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          Volume 11 |Issue 07| February 17, 2012 |


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Boi Mela

The Book Fair Business

Tamanna Khan

To Bengalis the Amar Ekushey Granthamela is more than just a gathering of book sellers and buyers. It represents the Bengali culture that embraces simplicity and rejects ostentation. Started in 1972, the aim of the fair was to promote Bengali literature, create readers and encourage writers. Of course, the business motive of the publishing houses was there too.

In recent times, however, what is more noticeable in the fair premises is the proliferation of signs and symbols of corporations brandishing their names and completely dominating the scene. The Ekushey Granthamela too, appears to have fallen prey to the marketing and promotional zeal of large corporate bodies like banks, mobile phone operators, even media houses and NGOs. From the very entrance of the fair to the hanging lanterns, everything inside carries a corporate logo. The logos ostentatiously remind visitors of the corporate organisation's monetary contribution to the event.

Shamsuzzaman Khan, Director General of Bangla Academy, opines that external financing is required to run the month-long fair, as there is no government fund available specifically for the fair. “In the past, the fair was small and thus manageable with the rent money provided by the publishing houses for the stalls. However, as the fair has grown over time, banks as well as other corporate houses are willing to sponsor the fair,” he says. He adds that this trend of external financing has started since the 90s.

Every single decoration piece in the fair bears a corporate logo. Photo: Palash Khan

Jahar Lal Saha, Director of Muktadhara, the publication house that initiated the Ekushey book fair, opines that such sponsorship is not required. He says, “If the rent of the stalls is not enough to run the fair, Bangla Academy can increase the rent.”

Executive director of Bidyaprakash, Muktijo-ddha Mojibur Rahman Khoka, agrees with Saha. He says that the Bangla Academy can discuss the financing with the other organisers, Bangladesh Knowledge and Creative Publisher's Association and Bangladesh Book Publisher and Sellers Association, to increase their monetary participation.

Sumanta Aslam, a contemporary writer, however, does not see any problems with sponsors and corporate labels. He says that books too, are products and need to be marketed well. “It is a different question as to where the sponsorship money goes, whereas the publishers too are financing the fair,” he argues.

Regarding the festoons and banners of the sponsor and the event management company, Saha feels that such decorations hamper the pristine atmosphere of the fair. Mahmuda Rahman Khan Shaon, a student of Dhaka University's music department, visiting the fair with her friends, nonetheless, believes that decorations are necessary. “After the extravaganza of the month-long Dhaka Trade fair, people won't find interest in the book fair if it is not attractive enough,” she opines. Books, according to Shaon, are not fancy products that people go crazy for and buy.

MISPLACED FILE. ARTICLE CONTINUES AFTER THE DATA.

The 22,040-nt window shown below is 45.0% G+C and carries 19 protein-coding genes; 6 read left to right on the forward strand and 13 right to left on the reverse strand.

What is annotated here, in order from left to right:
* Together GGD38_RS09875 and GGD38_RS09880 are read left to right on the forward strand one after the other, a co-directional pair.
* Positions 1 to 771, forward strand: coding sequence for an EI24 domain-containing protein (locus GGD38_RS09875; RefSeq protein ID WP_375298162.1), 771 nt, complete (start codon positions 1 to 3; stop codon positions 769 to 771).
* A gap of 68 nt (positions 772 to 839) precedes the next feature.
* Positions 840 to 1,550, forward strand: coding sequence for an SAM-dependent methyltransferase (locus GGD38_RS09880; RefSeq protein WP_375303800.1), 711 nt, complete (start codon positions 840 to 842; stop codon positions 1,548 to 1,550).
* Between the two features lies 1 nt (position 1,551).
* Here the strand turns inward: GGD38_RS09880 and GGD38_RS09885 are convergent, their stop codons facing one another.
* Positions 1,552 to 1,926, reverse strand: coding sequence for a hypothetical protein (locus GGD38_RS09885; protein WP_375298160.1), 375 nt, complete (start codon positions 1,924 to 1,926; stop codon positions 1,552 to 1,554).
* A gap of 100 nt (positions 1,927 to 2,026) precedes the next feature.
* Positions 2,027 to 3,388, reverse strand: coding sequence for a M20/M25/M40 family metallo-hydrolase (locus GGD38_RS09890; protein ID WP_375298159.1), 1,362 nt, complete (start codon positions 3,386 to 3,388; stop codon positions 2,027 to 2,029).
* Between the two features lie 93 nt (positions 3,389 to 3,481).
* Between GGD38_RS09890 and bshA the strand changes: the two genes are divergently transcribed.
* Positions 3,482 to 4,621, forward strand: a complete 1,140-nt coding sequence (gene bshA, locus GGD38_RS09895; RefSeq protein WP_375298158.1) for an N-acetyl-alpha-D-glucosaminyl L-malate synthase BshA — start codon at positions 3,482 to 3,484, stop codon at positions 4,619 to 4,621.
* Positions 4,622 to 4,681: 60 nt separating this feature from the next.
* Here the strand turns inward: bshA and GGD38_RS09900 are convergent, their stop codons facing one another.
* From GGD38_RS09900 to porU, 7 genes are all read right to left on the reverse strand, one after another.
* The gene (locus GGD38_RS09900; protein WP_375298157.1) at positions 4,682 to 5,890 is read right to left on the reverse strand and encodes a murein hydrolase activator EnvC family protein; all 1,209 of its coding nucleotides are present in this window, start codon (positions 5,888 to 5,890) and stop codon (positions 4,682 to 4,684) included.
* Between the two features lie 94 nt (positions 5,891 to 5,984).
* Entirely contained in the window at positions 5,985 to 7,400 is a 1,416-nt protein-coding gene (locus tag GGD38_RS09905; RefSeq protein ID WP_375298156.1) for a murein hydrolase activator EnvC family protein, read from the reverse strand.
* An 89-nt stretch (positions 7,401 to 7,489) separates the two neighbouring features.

Shaon's friend Biswajit, on the other hand believes that what makes a book valuable is its content. “You cannot equate the book fair with the trade fair,” Biswajit says, “Why do we need such commercialisation? We can hold the fair ourselves if Bangladesh government provides the funding” He dislikes the presence of a corporate label everywhere, inside the fair grounds.

In fact, the promotional activities do not stop at labelling. The well-dressed man at the stall, right next to the ATM booth of the bank sponsoring the event this year, admits that their presence at the fair is to inform visitors of their bank's products and services. A similar reason is given by the young man sitting alone with a laptop at an empty stall rented by an online newspaper.

A long-time book fair frequenter, gender specialist Fawzia Khondker, says that many people visit the fair just to spend time rather than browsing and buying books. This opens the ground for promotional activities and stalls that sells items other than books, she explains. As a result, the fair has taken up a commercial outlook in contrast to its earlier objective of reaching out to the readers.

Although Bangla Academy is a perfect place for the Ekushey Granthamela, with the increase in crowd, it no longer can allow readers to browse through books peacefully, Khondker complains. She says that it is about time the organisers started thinking about a bigger space for the fair.